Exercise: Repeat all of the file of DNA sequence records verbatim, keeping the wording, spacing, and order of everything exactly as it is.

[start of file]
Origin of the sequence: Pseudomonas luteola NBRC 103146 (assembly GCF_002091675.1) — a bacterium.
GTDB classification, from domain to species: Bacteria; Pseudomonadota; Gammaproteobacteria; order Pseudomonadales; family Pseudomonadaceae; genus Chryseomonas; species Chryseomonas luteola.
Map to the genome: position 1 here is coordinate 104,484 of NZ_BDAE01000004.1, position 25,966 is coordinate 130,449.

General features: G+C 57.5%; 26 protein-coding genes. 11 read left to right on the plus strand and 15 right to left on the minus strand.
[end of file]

Origin of the sequence: Pseudomonas luteola NBRC 103146 (assembly GCF_002091675.1) — a bacterium.
GTDB classification, from domain to species: Bacteria; Pseudomonadota; Gammaproteobacteria; order Pseudomonadales; family Pseudomonadaceae; genus Chryseomonas; species Chryseomonas luteola.
Map to the genome: position 1 here is coordinate 104,484 of NZ_BDAE01000004.1, position 25,966 is coordinate 130,449.

General features: G+C 57.5%; 26 protein-coding genes. 11 read left to right on the plus strand and 15 right to left on the minus strand.